Lisa Bjurwald is a Swedish journalist and author covering current affairs, culture and politics since the mid-1990s. Her latest work BB-krisen, on the Swedish maternity care crisis, was dubbed Best reportage book of 2019 by Aftonbladet daily newspaper. She is also an external columnist for The Local – read her columns here.
Originally published in July 2021.

Member comments

  1. I liked it. I found it lighthearted, sharp-eyed and critical. I miss those aspects in most articles in this paper. Mostly non-confrontational interviews and cheesy, safe topics. The podcasts are too embarrassing to listen to. Everyone wants to be each other friends. The interviewer is noncritical. “Oh you live in ….? oh i am sooo jealous. how is living in a small village. lovely just lovely.. “

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The three tasty treats that make spring in Sweden a forager’s dream

Although parts of Sweden are still under snow at this time of year, spring is in full swing here in Skåne in the south of Sweden. Here are The Local's top tips for what you can forage in the great outdoors this season.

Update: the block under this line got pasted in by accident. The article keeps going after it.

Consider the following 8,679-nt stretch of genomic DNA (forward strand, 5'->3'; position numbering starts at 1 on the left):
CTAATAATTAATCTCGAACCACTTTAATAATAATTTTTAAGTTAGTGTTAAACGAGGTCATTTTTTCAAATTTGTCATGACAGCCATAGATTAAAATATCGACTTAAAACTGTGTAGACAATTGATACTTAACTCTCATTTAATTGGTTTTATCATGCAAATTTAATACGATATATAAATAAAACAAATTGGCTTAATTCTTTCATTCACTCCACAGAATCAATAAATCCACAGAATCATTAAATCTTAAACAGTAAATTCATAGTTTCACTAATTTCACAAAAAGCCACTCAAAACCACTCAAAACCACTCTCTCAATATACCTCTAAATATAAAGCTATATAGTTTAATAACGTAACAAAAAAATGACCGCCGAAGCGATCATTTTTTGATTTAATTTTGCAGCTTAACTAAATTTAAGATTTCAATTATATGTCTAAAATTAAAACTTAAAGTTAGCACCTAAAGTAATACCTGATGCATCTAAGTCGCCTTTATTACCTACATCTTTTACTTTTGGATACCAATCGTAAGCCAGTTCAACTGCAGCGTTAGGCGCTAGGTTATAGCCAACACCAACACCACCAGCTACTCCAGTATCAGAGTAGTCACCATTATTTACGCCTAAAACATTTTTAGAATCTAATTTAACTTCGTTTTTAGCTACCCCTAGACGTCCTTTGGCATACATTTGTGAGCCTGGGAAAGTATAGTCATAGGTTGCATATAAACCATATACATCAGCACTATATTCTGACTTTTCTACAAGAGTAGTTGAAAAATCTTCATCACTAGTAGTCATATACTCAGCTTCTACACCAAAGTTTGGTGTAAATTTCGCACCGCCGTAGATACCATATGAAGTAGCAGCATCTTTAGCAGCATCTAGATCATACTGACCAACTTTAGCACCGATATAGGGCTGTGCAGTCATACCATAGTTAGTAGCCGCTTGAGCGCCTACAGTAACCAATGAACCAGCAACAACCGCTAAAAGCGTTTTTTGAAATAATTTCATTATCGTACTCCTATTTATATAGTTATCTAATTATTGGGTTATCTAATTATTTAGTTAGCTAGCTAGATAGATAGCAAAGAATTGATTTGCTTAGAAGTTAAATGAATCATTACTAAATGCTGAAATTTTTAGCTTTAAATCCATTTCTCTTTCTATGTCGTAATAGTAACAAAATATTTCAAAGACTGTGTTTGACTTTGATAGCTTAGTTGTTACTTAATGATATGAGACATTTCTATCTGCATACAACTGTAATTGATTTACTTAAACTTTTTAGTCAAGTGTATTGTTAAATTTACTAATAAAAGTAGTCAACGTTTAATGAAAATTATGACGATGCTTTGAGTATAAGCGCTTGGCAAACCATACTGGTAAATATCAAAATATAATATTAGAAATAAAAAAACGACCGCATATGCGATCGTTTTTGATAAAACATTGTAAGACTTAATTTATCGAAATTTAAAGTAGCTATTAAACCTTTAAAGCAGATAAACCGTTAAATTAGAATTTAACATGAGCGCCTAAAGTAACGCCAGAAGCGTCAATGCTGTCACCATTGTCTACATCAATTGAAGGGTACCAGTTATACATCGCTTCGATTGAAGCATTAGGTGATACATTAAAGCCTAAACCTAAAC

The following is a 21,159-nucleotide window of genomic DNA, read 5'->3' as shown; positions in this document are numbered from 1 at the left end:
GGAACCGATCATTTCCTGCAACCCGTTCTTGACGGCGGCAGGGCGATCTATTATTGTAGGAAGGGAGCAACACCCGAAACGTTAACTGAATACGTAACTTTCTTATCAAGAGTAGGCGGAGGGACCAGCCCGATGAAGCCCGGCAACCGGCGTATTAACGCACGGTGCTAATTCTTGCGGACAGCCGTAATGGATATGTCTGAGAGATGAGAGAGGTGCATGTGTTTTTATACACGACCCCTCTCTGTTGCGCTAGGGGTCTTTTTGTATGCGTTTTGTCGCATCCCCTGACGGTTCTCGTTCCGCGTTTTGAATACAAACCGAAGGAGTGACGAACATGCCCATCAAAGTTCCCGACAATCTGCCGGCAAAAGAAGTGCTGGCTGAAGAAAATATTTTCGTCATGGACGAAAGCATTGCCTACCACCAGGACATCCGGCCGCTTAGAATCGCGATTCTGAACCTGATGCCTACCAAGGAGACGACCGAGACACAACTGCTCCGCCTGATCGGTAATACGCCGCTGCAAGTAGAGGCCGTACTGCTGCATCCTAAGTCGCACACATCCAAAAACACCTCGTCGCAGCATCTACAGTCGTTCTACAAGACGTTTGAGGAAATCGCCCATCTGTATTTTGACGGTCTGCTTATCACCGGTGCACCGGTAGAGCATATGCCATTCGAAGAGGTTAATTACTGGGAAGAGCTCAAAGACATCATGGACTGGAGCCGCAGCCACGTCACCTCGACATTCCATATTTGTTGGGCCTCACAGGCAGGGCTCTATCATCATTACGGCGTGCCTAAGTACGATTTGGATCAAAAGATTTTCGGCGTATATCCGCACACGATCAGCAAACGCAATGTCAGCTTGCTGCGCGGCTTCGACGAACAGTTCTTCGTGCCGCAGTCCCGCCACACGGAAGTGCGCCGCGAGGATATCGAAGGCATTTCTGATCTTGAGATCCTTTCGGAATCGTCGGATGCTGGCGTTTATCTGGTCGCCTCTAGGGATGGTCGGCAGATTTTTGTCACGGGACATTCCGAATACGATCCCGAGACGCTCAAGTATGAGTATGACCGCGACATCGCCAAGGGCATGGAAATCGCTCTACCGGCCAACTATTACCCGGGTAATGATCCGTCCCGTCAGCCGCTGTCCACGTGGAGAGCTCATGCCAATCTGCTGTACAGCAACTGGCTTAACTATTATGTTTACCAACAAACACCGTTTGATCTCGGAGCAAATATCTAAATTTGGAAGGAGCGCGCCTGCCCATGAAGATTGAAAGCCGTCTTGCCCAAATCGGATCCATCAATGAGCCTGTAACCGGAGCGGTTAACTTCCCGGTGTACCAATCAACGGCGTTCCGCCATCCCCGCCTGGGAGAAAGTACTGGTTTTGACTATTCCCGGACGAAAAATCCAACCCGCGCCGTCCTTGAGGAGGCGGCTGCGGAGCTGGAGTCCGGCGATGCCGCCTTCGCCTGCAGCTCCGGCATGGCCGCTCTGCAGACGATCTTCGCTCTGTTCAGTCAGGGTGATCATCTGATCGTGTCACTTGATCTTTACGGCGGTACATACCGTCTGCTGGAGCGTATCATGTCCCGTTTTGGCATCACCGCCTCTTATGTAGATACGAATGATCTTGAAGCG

The three tasty treats that make spring in Sweden a forager's dream

You might already have your go-to svampställe where you forage mushrooms in autumn, but mushrooms aren’t the only thing you can forage in Sweden. The season for fruits and berries hasn’t quite started yet, but there is a wide range of produce on offer if you know where to look.

Obviously, all of these plants grow in the wild, meaning it’s a good idea to wash them thoroughly before you use them. You should also be respectful of nature and of other would-be foragers when you’re out foraging, and make sure not to take more than your fair share to ensure there’s enough for everyone.

As with all foraged foods, only pick and eat what you know. The plants in this guide do not look similar to any poisonous plants, but it’s always better to be safe than sorry – or ask someone who knows for help.

Additionally, avoid foraging plants close to the roadside or in other areas which could be more polluted. If you haven’t tried any of these plants before, start in small doses to make sure you don’t react negatively to them.

Wild garlic plants in a park in Alnarpsparken, Skåne. Photo: Johan Nilsson/TT

Wild garlic

These pungent green leaves are just starting to pop up in shady wooded areas, and may even hang around as late as June in some areas. Wild garlic or ramsons, known as ramslök in Swedish, smell strongly of garlic and have wide, flat, pointed leaves which grow low to the ground.

The whole plant is edible: leaves, flowers and the bulbs underground – although try not to harvest too many bulbs or the plants won’t grow back next year.